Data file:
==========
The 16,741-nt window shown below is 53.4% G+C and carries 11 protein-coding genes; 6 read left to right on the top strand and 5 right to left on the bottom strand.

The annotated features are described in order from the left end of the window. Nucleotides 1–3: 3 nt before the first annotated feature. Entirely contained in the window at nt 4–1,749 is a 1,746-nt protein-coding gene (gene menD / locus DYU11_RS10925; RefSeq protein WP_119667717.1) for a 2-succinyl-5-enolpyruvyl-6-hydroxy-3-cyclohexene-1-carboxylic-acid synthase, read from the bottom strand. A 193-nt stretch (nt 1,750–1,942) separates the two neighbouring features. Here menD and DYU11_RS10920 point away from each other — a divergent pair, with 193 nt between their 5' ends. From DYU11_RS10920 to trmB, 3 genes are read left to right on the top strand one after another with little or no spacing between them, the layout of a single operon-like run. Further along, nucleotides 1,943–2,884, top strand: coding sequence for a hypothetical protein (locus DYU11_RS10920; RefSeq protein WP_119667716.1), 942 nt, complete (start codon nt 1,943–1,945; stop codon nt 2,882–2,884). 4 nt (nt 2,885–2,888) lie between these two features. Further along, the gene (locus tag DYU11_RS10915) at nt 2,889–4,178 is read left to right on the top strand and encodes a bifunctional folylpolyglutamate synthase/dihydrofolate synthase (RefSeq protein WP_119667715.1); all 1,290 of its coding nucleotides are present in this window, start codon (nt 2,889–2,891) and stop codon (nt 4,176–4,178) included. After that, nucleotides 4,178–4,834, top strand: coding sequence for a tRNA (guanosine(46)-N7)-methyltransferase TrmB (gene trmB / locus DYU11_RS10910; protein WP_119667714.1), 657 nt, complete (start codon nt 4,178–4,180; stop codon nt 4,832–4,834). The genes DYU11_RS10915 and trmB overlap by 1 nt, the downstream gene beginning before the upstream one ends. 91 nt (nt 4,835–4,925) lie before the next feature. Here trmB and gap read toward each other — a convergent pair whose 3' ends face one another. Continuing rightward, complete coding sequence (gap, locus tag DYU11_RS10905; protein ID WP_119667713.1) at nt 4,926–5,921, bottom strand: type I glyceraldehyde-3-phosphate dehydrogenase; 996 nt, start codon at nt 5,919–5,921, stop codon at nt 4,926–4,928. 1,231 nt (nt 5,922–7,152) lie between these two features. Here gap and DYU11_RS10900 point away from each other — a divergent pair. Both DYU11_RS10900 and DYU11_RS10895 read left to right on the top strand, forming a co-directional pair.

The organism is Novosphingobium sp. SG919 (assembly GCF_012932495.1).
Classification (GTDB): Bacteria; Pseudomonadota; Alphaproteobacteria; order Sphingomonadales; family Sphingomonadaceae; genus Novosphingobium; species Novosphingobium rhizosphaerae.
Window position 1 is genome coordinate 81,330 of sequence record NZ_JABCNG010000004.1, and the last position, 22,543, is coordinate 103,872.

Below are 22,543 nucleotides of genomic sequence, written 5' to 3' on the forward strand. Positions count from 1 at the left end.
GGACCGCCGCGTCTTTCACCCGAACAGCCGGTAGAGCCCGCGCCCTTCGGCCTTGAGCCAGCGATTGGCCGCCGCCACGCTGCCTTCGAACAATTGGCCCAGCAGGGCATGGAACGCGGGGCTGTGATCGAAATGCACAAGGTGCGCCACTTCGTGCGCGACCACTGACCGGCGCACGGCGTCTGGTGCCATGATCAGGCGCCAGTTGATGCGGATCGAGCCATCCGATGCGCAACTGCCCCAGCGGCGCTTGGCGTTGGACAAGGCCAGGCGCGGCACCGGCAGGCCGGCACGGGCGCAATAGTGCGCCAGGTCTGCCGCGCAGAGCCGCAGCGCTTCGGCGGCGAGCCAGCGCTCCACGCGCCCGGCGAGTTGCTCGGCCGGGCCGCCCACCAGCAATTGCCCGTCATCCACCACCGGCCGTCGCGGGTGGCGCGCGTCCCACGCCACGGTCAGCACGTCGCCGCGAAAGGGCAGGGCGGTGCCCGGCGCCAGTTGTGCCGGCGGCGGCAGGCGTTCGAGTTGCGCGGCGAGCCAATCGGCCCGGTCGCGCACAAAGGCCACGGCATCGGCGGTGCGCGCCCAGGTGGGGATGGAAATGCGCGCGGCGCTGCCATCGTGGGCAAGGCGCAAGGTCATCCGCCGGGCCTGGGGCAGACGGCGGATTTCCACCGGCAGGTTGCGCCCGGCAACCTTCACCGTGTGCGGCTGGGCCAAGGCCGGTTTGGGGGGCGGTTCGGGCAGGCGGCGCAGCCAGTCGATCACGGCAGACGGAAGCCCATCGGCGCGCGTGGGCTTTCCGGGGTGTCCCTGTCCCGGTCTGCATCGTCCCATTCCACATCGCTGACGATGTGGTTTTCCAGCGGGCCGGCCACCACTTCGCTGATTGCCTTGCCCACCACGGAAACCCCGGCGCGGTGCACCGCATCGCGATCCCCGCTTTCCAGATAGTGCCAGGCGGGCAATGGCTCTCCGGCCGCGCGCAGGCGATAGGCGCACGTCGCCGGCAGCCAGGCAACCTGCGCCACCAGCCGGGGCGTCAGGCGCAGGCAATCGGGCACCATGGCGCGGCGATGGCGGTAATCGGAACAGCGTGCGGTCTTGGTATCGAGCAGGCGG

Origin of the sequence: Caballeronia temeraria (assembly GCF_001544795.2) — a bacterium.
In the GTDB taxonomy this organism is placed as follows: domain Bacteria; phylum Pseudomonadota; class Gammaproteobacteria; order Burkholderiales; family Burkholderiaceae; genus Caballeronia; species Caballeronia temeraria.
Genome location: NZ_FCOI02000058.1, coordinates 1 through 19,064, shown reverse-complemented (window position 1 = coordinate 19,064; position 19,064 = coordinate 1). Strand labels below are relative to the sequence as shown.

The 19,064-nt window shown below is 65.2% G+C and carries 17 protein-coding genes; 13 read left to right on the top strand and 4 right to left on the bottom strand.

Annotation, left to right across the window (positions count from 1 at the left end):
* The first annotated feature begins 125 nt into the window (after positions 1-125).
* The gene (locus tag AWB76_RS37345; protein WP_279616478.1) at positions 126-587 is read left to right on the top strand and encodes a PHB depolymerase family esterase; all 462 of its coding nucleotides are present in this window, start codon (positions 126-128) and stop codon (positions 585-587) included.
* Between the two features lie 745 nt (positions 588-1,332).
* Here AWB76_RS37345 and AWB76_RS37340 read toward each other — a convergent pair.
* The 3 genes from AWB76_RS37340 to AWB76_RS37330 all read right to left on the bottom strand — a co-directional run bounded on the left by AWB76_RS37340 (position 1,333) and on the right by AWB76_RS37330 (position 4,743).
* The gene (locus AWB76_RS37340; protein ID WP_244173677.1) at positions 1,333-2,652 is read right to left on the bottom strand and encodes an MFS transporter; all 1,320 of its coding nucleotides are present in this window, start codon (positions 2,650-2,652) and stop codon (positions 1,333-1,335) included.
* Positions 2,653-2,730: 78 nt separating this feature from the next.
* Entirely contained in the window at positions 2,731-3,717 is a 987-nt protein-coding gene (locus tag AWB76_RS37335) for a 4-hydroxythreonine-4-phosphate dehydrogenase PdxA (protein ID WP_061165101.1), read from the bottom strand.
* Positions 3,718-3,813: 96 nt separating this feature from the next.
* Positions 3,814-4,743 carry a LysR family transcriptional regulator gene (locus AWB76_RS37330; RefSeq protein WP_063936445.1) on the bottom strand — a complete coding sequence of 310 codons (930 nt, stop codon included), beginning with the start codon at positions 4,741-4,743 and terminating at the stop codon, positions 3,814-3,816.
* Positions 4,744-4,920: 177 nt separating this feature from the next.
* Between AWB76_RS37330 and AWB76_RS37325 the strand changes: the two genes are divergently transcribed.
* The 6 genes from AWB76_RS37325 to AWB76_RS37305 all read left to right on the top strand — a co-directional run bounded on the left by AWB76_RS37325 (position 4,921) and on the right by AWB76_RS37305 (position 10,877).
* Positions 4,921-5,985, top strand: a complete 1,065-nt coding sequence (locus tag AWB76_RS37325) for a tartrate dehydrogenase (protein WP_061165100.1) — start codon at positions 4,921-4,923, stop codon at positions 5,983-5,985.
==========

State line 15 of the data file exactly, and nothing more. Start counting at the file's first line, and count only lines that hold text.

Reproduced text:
* Between the two features lie 745 nt (positions 588-1,332).